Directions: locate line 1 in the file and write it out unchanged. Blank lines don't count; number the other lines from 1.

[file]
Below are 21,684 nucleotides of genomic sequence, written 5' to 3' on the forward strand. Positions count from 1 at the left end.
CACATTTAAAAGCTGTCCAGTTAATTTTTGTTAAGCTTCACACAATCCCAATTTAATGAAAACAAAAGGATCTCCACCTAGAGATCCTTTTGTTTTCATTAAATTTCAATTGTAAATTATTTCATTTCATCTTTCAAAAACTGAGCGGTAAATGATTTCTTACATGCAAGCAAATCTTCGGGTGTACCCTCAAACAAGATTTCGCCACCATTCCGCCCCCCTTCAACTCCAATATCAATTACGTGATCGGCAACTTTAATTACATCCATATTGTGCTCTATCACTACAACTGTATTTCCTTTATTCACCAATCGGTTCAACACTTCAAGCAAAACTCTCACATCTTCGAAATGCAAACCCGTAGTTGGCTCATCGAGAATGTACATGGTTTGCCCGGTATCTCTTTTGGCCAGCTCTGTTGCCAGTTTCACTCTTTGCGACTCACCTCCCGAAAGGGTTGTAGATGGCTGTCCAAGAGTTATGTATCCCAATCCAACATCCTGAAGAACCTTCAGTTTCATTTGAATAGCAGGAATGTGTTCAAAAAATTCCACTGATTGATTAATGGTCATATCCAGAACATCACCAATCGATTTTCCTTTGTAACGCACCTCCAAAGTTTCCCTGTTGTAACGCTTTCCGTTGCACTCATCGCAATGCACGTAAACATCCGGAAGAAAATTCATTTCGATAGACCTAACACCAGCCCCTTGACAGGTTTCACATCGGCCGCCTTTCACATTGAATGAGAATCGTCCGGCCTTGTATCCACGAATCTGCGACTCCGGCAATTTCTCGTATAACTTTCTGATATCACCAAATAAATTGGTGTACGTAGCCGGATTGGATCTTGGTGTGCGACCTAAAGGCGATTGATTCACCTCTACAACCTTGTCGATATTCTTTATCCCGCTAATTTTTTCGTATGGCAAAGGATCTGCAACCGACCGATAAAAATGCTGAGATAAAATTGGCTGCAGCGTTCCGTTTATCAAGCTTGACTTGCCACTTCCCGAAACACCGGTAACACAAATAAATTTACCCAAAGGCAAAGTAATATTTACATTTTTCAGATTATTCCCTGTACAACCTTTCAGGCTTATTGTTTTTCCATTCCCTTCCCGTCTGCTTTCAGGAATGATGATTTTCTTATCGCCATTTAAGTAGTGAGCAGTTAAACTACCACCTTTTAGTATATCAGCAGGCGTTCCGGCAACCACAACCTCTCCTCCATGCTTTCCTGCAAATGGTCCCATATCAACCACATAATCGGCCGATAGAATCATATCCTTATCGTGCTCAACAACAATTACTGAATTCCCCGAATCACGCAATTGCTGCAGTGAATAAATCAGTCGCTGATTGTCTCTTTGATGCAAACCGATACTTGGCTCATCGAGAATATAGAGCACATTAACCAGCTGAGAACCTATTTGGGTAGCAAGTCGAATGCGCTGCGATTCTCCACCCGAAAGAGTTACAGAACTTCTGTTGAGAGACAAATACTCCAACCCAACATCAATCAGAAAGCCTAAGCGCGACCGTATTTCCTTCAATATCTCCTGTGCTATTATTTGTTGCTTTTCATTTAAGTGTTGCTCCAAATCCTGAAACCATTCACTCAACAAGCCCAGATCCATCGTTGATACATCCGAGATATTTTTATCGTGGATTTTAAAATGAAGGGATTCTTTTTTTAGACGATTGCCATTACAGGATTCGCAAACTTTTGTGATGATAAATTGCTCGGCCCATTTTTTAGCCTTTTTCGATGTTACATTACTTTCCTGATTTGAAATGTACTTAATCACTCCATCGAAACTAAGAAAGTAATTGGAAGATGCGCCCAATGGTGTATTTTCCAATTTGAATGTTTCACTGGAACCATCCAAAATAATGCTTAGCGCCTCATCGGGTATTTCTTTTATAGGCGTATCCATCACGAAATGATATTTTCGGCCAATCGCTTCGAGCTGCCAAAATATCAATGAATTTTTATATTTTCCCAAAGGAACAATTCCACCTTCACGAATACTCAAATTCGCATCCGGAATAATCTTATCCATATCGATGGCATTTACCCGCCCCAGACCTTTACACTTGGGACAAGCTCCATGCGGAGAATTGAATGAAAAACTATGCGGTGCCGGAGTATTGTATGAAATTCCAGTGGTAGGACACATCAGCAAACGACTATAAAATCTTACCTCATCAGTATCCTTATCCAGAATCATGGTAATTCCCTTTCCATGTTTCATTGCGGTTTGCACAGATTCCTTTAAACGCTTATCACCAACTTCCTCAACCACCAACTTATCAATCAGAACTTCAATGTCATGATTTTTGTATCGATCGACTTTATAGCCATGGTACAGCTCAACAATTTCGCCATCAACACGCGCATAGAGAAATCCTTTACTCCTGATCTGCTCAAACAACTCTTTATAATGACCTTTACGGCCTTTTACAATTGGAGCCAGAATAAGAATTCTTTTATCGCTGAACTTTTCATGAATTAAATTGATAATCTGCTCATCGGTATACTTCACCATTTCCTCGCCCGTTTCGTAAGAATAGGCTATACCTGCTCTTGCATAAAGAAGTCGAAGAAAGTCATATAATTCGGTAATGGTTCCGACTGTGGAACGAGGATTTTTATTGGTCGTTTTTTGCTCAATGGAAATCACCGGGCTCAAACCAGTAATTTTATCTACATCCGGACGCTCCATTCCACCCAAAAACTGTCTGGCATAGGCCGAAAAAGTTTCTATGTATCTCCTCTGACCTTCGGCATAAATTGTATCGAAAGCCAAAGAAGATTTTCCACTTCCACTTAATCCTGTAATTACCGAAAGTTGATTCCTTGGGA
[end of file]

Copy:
Below are 21,684 nucleotides of genomic sequence, written 5' to 3' on the forward strand. Positions count from 1 at the left end.